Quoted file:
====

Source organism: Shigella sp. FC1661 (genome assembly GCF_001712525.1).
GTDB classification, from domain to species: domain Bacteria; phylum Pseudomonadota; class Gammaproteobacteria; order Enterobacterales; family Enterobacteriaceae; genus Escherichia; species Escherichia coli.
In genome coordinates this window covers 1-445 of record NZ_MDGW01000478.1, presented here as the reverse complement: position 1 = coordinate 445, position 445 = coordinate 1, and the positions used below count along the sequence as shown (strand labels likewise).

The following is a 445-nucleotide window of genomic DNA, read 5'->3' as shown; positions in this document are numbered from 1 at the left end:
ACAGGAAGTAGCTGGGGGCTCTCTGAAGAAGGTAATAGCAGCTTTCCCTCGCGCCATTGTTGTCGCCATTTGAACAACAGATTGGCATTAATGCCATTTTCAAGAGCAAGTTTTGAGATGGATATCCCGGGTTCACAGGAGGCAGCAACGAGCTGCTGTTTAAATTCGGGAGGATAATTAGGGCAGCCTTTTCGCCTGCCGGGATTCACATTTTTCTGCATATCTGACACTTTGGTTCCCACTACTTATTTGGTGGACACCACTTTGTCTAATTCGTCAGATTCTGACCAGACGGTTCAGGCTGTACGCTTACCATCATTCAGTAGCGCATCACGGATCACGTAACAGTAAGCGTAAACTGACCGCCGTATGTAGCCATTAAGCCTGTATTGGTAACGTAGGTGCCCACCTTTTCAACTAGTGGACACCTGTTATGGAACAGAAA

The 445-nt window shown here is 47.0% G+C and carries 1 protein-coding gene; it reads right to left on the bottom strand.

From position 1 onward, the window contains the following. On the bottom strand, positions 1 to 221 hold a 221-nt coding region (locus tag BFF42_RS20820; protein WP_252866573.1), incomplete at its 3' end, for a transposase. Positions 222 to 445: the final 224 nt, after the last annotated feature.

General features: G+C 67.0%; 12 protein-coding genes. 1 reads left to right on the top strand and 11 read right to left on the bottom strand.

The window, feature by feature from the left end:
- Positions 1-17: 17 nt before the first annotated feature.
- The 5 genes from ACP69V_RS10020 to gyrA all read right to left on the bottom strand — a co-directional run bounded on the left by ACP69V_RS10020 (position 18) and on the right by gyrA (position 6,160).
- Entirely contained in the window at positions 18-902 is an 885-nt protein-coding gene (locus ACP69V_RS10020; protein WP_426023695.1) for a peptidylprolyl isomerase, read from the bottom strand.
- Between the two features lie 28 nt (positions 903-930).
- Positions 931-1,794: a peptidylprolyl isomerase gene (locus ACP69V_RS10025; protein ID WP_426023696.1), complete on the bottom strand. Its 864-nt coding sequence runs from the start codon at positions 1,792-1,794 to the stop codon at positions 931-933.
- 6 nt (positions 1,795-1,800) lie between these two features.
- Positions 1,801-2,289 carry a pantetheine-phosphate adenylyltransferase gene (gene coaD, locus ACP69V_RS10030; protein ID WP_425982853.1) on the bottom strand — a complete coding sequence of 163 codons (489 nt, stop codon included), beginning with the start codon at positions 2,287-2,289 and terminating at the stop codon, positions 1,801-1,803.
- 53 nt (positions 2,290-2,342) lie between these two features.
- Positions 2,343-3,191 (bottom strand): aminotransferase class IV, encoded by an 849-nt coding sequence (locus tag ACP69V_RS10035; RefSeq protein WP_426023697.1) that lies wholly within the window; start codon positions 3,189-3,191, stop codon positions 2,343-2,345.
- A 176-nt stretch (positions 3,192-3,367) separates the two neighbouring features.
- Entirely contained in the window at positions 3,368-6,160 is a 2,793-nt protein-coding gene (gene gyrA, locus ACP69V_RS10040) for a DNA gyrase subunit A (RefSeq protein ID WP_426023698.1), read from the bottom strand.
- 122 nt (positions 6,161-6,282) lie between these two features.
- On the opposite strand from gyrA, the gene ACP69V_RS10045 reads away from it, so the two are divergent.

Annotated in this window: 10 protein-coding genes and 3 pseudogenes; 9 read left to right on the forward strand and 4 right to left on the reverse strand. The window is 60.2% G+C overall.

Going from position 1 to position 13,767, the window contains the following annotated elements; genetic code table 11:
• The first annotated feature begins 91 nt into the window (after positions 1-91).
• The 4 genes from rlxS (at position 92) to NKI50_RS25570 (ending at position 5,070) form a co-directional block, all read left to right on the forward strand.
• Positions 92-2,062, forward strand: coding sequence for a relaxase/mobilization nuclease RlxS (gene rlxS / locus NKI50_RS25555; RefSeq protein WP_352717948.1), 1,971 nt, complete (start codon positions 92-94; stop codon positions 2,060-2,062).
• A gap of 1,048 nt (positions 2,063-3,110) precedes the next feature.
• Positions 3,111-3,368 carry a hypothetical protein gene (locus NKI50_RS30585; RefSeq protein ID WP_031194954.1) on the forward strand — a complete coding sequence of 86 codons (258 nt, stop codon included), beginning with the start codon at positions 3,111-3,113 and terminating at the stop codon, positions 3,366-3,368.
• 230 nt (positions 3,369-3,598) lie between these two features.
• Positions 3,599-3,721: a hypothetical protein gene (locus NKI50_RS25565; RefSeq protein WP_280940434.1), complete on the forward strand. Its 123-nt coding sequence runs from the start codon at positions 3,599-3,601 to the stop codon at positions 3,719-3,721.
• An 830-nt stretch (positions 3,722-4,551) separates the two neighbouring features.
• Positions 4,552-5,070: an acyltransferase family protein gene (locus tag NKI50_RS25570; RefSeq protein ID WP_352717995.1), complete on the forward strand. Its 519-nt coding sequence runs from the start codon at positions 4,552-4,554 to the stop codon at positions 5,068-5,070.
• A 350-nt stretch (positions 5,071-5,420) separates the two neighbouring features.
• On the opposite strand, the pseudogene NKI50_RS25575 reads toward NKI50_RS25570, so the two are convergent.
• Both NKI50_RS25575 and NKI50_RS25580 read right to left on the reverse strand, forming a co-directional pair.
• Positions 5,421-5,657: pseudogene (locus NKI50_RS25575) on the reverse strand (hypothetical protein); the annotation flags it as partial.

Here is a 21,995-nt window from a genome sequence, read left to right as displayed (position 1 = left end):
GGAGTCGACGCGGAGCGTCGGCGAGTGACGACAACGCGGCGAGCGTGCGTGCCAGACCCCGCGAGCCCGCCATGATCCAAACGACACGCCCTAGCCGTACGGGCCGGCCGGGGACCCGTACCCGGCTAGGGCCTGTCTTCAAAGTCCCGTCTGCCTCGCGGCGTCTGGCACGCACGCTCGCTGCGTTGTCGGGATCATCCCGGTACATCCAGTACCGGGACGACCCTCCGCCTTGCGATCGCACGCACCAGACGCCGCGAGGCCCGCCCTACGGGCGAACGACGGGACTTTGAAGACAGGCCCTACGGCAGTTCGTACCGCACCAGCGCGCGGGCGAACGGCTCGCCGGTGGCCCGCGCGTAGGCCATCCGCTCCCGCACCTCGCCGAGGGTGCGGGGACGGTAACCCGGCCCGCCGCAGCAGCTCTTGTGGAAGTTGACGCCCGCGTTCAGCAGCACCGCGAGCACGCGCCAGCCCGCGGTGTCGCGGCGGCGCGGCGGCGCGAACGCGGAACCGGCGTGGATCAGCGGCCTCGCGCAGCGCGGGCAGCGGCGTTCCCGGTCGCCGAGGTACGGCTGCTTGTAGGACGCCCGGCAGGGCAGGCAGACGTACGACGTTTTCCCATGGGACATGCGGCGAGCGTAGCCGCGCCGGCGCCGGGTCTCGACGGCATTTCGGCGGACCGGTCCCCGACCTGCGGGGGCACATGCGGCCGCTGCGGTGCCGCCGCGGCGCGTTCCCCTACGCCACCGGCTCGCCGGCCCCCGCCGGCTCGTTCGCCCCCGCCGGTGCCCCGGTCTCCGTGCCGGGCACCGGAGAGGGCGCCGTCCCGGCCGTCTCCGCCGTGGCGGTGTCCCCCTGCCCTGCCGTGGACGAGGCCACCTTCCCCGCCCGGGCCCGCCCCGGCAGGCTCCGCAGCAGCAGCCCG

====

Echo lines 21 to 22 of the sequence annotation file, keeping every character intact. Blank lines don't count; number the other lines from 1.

- 122 nt (positions 6,161-6,282) lie between these two features.
- On the opposite strand from gyrA, the gene ACP69V_RS10045 reads away from it, so the two are divergent.